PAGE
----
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News 11 Oct 16

Serbia Rejects Kosovo’s Trepca Mine Takeover

Serbian Prime Minister Aleksandar Vucic said Belgrade does not accept the Kosovo government’s decision to put the huge ex-Yugoslav Trepca mining complex under Pristina’s control.

Milivoje Pantovic
Serbian Prime Minister Aleksandar Vucic at the press conference. Photo: Beta

Vucic said on Tuesday that the Serbian government rejected Pristina’s decision to put the Trepca complex in the Serb-majority north of Kosovo under its control.

“This mining complex is vital for the survival of Serbs in the north of Kosovo… For us, this decision is null and void,” Vucic told a press conference in Belgrade.

“The right of ownership must be protected. We will not let the Albanians do this and we will not seek arbitration because that would mean that we recognise Kosovo as a state,” he told media, without concretely stating what Belgrade’s next steps would be.

Serbia “will not let down its people in Kosovo”, Vucic added, warning the Kosovo authorities not to take over any of the mine’s property by force.

Kosovo’s parliament adopted a law on Friday under which the Trepca mining and industrial processing complex was transformed into a shareholding company, in which the Kosovo government will control 80 per cent of the shares, while 20 per cent will remain the property of its workers.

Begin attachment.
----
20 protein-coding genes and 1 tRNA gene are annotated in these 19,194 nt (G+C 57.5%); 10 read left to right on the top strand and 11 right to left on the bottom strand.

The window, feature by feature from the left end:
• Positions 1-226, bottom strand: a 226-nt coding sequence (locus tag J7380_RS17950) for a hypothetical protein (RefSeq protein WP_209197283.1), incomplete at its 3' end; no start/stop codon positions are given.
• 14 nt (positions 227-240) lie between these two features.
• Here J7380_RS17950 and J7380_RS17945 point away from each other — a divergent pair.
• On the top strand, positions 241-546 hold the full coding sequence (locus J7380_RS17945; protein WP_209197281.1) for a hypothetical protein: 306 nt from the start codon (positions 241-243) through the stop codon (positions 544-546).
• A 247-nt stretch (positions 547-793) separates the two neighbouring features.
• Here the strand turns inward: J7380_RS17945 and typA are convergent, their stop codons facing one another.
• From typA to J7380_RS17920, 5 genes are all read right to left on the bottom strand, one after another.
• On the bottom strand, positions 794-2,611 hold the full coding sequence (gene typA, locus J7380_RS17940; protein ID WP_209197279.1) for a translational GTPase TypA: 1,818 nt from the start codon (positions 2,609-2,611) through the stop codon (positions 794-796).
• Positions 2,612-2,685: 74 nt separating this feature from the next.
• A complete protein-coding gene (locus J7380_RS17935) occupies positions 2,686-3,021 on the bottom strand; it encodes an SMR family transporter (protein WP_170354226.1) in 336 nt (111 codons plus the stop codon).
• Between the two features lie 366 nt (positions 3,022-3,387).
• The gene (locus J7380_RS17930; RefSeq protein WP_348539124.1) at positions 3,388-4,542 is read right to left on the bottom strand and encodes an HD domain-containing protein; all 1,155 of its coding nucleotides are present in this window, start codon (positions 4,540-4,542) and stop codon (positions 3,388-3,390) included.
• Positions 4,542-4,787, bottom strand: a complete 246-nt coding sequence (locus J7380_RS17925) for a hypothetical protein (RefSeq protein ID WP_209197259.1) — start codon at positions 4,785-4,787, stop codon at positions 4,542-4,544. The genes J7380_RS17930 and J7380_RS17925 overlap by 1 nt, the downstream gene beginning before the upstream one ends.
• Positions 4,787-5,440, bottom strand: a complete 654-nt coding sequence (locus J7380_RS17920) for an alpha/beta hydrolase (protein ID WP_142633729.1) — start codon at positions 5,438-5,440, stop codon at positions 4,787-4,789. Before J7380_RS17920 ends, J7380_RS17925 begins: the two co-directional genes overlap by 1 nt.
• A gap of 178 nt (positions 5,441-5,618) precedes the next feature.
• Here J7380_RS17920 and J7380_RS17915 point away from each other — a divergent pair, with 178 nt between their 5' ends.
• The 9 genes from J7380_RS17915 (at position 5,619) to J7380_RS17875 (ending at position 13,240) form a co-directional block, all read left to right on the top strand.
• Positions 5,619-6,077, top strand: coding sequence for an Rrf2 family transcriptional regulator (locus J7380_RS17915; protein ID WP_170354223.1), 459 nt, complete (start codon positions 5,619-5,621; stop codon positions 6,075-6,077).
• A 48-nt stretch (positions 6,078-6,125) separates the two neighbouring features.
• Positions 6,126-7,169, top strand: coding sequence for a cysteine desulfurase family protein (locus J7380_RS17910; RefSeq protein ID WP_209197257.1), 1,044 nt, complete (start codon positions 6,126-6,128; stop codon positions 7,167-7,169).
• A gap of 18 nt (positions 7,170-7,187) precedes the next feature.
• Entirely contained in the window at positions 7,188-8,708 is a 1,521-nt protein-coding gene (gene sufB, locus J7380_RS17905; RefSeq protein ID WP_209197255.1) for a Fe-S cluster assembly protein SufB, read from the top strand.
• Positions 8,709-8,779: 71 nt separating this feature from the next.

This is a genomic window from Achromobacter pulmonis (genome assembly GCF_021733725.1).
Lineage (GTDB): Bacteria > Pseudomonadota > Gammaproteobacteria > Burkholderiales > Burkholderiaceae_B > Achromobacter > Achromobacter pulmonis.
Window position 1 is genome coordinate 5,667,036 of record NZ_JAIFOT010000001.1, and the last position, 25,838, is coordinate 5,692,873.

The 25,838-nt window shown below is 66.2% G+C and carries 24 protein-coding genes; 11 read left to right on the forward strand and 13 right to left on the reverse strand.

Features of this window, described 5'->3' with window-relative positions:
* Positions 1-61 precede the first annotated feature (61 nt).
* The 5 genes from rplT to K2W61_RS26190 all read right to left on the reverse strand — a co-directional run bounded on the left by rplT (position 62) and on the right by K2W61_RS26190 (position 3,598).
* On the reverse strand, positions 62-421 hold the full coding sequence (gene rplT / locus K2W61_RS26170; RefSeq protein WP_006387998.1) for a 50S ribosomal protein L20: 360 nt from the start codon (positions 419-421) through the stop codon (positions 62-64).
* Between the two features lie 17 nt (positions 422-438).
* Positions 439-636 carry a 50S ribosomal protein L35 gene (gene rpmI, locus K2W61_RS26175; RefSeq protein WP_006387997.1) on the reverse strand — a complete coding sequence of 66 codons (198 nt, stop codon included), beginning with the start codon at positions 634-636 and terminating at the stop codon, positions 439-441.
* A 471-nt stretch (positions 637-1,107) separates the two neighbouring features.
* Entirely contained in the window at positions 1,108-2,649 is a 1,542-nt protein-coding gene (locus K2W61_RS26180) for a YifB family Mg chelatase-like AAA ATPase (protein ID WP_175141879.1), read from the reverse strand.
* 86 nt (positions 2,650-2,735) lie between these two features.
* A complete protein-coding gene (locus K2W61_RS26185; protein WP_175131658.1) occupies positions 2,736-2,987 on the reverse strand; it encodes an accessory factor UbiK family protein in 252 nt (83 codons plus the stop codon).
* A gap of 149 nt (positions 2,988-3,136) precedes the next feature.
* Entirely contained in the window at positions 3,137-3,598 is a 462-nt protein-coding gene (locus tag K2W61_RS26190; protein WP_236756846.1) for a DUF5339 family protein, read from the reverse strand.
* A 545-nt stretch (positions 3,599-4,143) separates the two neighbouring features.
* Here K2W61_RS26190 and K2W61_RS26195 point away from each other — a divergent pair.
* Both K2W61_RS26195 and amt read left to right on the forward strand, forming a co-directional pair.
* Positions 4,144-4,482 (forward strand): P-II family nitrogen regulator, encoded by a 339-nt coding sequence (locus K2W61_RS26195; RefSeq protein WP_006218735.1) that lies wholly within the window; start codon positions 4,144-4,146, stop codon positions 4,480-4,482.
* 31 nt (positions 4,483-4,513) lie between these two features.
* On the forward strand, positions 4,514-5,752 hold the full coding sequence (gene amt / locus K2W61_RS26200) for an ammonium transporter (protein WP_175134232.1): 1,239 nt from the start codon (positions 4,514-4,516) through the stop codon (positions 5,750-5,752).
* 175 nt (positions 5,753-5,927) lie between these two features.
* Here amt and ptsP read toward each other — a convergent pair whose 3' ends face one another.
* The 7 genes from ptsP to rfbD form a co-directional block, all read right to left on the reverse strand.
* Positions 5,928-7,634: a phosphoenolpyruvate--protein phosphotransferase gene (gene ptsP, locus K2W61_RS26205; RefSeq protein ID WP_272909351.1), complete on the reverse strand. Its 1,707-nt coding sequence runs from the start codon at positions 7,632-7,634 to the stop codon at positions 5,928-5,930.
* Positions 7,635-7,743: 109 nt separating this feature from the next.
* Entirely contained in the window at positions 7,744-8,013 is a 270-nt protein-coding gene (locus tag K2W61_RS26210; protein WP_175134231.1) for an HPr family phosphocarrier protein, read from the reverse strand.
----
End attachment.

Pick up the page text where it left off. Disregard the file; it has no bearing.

“The mineral resources are the property of the Republic of Kosovo and with this law Trepca’s assets are and will remain in Kosovo," Kosovo Prime Minister Isa Mustafa told parliament on Friday, Reuters news agency reported.

The takeover was approved despite protests by opposition MPs in Pristina,  Serb members of the Kosovo cabinet, Kosovo Serb miners, and Belgrade.

Kosovo opposition parties complained about the time made available to study the draft legislation before the first reading.

Kosovo Serb miners meanwhile blocked the road between Pristina and Raska in southern Serbia last Thursday in protest against the draft law.

The lead, zinc and silver mine complex, which was once Kosovo’s most profitable conglomerate during the Yugoslav period, is split along ethnic lines.

The northern part of the complex employs workers from the Serb-majority north of Kosovo, and is run by Belgrade.

The southern part employs Kosovo Albanian workers and is under the control of authorities in Pristina.

Due to the dispute over its ownership, the mine has only been working at low capacity, has built up large debts, and is facing bankruptcy.

Serbia and Kosovo are engaged in ongoing talks in Brussels, under EU supervision, aimed at normalising relations between Belgrade and Pristina. The talks include the issue of disputed ownership of property in Kosovo.

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